Most people experience feelings of anxiety. Anxiety disorders, however, are illnesses that fill people's lives with overwhelming anxiety and fear that are chronic, unremitting, and can grow progressively worse.
Research & Statistics
- National Institute of Mental Health: Statistics
Provides prevalence statistics for various mental disorders.
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More than 19 million American adults are affected by these debilitating illnesses each year. Children and adolescents can also develop anxiety disorders.
What Are the Different Kinds of Anxiety Disorders?
Panic Disorder Repeated episodes of intense fear that strike often and without warning. Physical symptoms include chest pain, heart palpitations, shortness of breath, dizziness, abdominal distress, feelings of unreality, and fear of dying.
Obsessive-Compulsive Disorder Repeated, unwanted thoughts or compulsive behaviors that seem impossible to stop or control.
Post-Traumatic Stress Disorder Persistent symptoms that occur after experiencing or witnessing a traumatic event such as rape or other criminal assault, war, child abuse, natural or human-caused disasters, or crashes. Nightmares, flashbacks, numbing of emotions, depression, and feeling angry, irritable or distracted and being easily startled are common. For more information, choose 'Post-Traumatic Stress Disorders' from the Topics List.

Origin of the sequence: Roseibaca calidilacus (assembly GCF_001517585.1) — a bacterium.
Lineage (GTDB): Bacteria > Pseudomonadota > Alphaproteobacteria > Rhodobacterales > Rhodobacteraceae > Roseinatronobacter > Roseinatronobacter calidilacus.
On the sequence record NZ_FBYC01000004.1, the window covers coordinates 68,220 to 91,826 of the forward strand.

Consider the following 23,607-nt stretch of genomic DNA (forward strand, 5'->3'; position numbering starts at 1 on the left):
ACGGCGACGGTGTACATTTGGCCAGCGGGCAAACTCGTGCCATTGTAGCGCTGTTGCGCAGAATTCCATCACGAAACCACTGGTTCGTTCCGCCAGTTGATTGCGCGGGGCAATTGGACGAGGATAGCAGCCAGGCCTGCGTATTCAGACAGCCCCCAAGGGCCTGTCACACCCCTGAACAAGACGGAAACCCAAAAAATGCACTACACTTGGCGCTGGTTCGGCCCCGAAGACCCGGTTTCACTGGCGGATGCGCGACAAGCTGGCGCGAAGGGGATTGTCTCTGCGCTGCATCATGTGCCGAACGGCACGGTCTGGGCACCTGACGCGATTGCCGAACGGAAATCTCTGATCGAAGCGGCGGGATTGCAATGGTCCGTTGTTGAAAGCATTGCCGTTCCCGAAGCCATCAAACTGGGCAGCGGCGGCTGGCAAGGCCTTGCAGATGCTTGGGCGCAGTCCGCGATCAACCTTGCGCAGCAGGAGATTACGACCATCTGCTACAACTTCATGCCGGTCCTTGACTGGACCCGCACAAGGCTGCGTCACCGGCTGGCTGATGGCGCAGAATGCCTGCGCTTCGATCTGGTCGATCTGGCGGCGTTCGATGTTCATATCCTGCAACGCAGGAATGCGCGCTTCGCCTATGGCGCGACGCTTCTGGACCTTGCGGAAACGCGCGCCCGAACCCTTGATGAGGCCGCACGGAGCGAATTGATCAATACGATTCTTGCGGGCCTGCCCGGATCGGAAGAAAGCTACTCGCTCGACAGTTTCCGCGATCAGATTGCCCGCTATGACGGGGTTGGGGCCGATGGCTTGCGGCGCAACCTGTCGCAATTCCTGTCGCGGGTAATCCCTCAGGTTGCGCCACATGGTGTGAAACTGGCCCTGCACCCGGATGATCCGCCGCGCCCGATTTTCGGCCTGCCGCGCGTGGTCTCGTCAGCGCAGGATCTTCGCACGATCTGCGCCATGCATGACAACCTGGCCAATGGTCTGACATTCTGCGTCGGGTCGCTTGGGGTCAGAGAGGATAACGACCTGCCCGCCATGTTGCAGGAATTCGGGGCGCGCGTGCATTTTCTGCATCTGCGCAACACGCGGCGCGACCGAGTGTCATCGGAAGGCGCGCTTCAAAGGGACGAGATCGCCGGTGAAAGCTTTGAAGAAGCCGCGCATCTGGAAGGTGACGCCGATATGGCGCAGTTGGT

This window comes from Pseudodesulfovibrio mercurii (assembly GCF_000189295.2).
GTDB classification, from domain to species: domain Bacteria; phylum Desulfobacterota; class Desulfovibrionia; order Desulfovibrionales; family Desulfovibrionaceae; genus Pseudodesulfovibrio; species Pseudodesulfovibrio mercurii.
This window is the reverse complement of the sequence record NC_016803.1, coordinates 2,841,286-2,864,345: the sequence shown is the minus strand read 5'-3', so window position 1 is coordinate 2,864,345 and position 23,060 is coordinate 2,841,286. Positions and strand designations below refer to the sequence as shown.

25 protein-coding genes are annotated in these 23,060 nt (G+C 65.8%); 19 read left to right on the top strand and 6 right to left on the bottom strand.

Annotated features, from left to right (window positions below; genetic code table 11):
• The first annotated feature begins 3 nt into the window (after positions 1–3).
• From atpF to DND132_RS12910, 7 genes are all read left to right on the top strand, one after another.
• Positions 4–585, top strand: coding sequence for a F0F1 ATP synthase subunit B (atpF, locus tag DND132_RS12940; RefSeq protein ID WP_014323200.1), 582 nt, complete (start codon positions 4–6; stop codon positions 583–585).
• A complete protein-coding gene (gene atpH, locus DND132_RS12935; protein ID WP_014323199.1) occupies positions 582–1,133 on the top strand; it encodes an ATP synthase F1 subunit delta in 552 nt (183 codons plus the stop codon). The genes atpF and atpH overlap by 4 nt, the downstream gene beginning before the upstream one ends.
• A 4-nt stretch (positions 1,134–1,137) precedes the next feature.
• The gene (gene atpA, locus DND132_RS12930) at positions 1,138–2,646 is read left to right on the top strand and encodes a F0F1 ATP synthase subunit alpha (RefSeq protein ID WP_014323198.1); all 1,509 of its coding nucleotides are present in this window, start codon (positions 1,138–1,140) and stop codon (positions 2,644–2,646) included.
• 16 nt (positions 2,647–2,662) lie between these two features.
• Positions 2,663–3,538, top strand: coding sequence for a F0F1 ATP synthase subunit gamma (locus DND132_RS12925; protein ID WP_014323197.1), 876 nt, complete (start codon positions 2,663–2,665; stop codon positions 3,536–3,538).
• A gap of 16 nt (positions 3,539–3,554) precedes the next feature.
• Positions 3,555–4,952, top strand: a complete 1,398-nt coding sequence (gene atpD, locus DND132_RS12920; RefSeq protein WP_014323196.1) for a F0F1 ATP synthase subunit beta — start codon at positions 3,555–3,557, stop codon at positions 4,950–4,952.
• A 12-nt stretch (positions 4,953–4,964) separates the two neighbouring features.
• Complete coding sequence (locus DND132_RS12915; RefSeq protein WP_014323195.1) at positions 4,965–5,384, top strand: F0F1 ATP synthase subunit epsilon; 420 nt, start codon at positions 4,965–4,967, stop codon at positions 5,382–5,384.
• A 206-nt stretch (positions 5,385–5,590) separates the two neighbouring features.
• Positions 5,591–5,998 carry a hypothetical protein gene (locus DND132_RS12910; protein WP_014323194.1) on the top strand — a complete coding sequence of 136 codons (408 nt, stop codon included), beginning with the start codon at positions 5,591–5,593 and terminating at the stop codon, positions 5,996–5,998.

Phobias Two major types of phobias are social phobia and specific phobia. People with social phobia have an overwhelming and disabling fear of scrutiny, embarrassment, or humiliation in social situations, which leads to avoidance of many potentially pleasurable and meaningful activities. People with specific phobia experience extreme, disabling, and irrational fear of something that poses little or no actual danger; the fear leads to avoidance of objects or situations and can cause people to limit their lives unnecessarily.
Generalized Anxiety Disorder Constant, exaggerated worrisome thoughts and tension about everyday routine life events and activities, lasting at least six months. Almost always anticipating the worst even though there is little reason to expect it; accompanied by physical symptoms, such as fatigue, trembling, muscle tension, headache, or nausea.
What Are Effective Treatments for Anxiety Disorders?
A number of medications that were originally approved for treating depression have been found to be effective for anxiety disorders as well. Other anti-anxiety medications include groups of drugs called benzodiazepines and beta-blockers. If one medication is not effective, others can be tried.
Two clinically-proven effective forms of psychotherapy used to treat anxiety disorders are behavioral therapy and cognitive-behavioral therapy. Behavioral therapy focuses on changing specific actions and uses several techniques to stop unwanted behaviors. Cognitive-behavioral therapy teaches patients to understand and change their thinking patterns so they can react differently to the situations that cause them anxiety.
Do Anxiety Disorders Co-Exist with Other Physical or Mental Disorders?
It is common for an anxiety disorder to accompany depression, eating disorders, substance abuse, or another anxiety disorder. Anxiety disorders can also co-exist with illnesses such as cancer or heart disease. In such instances, the accompanying disorders will also need to be treated.